If you’re new to the whole scooter riding stuff – sound isolation is something you should definitely think more about. If you are going to ride in the city – it is not that important, nice jethelm will suit you just as well.
But at speeds above 100km/h on freeways, windnoise is your number 1 problem. Especially with small RS windshield.
Colors and prints
Plain colors are cheaper. Neat finish is slightly more expensive. Technically they are absolutely identical.
Nice print? Add some more to the price. Easy as that.
Not the least important – will your new helmet fir inside the rear trunk of your Metropolis? If your Metropolis is built after 2015 – you probably have a bigger trunk and almost any helmet will fit inside. But if you’re 2013-2014 model, you must be careful, as the size of the rear trunk is much more limited. On that page we are trying to sum up the helmets, that fit in different models.
Helmet type: Jet or open face helmets (or anything else with huge visor) offer the best view and immersion you can get. If you live in a warm country (Italy or Spain for example) and riding around 80km/h max (big city commuting) – open face helmet would be my number one choice.
Less warm countries (like me in the Netherlands) or all-season riding in UK – I’d go for either full-face or modular. Full-face are lighter (in general), but less versatile.
There are some helmets, that offer you a choice to ride either as jet or full face (Shark Evo/Evoline helmets for example). Bear in mind that the visor of those helmets is still more limited than the ones in open face models.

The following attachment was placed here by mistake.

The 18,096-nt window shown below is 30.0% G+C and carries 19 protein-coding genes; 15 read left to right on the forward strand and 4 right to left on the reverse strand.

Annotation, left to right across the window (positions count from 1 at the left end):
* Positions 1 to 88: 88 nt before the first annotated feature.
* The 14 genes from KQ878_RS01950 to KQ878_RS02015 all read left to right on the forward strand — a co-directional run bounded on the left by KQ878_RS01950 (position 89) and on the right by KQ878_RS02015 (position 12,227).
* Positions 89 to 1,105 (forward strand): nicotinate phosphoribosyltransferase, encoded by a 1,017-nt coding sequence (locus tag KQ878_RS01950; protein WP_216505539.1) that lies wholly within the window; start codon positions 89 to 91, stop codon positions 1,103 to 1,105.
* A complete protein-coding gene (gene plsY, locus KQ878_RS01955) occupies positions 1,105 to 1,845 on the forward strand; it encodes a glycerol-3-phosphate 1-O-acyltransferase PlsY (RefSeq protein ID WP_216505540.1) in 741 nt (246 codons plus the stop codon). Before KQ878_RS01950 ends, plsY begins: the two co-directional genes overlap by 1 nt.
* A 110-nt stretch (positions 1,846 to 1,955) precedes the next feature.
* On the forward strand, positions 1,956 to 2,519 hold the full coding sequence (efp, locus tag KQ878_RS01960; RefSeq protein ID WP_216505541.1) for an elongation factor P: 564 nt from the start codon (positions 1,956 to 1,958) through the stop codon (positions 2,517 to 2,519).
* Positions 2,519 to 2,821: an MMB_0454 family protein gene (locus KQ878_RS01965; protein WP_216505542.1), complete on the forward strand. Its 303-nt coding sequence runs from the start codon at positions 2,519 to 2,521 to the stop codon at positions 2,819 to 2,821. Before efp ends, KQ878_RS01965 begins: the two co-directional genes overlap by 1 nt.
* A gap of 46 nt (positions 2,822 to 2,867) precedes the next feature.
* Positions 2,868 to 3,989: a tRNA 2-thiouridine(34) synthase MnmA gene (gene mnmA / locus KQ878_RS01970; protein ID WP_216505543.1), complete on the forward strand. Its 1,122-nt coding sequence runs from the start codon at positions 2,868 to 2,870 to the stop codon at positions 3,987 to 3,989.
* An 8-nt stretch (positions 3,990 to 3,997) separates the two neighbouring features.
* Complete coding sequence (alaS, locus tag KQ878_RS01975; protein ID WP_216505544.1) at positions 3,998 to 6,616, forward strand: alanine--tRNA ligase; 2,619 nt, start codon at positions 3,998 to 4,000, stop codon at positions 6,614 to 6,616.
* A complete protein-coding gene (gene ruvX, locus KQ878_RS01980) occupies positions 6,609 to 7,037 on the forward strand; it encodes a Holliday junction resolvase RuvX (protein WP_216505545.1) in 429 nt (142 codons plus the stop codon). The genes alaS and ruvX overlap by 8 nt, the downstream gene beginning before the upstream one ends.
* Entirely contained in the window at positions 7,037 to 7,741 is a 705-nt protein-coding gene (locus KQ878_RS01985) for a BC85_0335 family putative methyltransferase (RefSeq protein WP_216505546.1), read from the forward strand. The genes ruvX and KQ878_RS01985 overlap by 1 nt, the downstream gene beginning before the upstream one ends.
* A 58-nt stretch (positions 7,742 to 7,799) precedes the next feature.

Sound isolation: If you’re tall (I’m 1,85m) and ride with small RS windshield on highways – get the best sound isolation you can find for your budget. Even with good (active) sound-canceling in-ear headphones – wind noise would drive me nuts after an hour of riding on highway.
Other option would be replacing the windshield with higher one – it’s a world of a difference.
For the first time I’m actually hearing the exhaust and it’s pretty quiet in the helmet. I even think it could be comfortable to ride with a jet helm behind a high windshield, instead of full-face, as long as the shield is deflecting enough wind.
Good place to start: First, find a big store where you can try to fit some helmets. For example, initially I liked Shark a lot, but the form of my head is totally incompatible with the general form of their shell. Same goes for Nolan – fine helmets, but they won’t fit on my head. 🙂
After trying few brands your list of desirable helmets will shrink to only a few. The choice will be easier from there.
Then find a few websites that offer unmoderated (!) user reviews on helmets (like fc-moto.de) and read those carefully. Revzilla is fine for praising anything into details, but they’d praise exactly that – anything. So don’t believe everything you hear from a sales guy.
When you’ve made up your mind – go get your helmet! Good luck!
If you have any questions or critics – please comment.